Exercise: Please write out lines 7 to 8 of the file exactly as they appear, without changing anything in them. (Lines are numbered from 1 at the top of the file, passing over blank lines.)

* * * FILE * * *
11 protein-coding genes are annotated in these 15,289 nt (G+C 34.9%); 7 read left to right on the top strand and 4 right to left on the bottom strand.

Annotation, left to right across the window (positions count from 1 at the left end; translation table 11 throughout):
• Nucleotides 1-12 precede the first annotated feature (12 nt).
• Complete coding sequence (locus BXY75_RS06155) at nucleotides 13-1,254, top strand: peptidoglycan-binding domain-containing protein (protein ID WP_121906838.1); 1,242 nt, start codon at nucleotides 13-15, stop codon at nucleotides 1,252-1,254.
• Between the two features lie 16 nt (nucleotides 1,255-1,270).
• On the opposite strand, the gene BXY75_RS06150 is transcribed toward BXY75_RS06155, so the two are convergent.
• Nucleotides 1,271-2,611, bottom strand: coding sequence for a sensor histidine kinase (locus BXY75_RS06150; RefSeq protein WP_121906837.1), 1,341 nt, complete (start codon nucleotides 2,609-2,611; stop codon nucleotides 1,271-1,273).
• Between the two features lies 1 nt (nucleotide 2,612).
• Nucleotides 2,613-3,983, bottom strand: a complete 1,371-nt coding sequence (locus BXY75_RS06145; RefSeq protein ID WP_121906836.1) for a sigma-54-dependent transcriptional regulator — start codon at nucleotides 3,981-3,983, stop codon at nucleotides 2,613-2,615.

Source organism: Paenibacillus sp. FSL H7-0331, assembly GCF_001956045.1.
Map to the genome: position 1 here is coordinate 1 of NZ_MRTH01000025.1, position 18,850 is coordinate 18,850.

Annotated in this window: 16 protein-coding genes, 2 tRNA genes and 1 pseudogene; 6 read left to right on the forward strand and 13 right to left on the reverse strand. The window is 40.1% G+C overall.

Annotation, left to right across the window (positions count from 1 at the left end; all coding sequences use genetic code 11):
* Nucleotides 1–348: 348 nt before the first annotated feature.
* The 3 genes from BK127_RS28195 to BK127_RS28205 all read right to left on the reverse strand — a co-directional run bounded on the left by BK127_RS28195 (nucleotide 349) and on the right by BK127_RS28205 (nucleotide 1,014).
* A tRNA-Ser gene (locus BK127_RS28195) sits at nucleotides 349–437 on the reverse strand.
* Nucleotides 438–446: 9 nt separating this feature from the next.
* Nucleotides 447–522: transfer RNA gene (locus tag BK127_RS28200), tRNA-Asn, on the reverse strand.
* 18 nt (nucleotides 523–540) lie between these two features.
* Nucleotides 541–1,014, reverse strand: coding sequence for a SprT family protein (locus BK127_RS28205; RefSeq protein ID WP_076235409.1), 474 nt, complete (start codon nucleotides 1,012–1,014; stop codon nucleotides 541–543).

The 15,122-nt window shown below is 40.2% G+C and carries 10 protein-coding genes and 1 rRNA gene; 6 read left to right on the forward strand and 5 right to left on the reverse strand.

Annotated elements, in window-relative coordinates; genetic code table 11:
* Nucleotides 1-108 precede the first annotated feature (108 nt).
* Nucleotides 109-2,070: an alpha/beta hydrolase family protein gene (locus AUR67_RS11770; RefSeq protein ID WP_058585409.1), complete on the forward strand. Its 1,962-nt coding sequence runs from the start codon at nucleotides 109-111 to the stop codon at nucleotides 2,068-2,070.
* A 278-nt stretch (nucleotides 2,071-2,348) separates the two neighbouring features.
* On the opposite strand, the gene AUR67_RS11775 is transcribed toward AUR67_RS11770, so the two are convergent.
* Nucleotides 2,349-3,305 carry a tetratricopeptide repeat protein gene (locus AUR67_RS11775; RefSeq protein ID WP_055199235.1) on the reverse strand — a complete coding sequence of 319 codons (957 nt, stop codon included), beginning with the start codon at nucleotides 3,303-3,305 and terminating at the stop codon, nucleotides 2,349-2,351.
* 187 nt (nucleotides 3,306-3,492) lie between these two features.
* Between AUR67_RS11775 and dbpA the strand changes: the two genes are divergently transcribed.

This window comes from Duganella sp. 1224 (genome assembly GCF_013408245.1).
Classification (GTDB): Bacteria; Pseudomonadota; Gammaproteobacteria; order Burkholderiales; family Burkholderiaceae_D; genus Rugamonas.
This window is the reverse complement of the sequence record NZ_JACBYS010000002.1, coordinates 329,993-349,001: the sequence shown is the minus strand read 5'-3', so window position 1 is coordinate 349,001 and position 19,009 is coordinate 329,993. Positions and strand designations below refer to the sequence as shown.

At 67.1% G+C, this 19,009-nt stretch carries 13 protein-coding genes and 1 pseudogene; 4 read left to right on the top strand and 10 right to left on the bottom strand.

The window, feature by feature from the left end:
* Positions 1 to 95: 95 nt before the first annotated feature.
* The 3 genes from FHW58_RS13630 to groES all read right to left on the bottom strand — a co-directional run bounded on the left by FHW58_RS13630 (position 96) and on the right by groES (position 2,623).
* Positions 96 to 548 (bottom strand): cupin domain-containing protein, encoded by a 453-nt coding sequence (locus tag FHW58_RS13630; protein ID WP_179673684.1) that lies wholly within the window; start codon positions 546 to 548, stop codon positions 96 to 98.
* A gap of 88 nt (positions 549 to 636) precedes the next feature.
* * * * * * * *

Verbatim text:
• Nucleotides 1,271-2,611, bottom strand: coding sequence for a sensor histidine kinase (locus BXY75_RS06150; RefSeq protein WP_121906837.1), 1,341 nt, complete (start codon nucleotides 2,609-2,611; stop codon nucleotides 1,271-1,273).
• Between the two features lies 1 nt (nucleotide 2,612).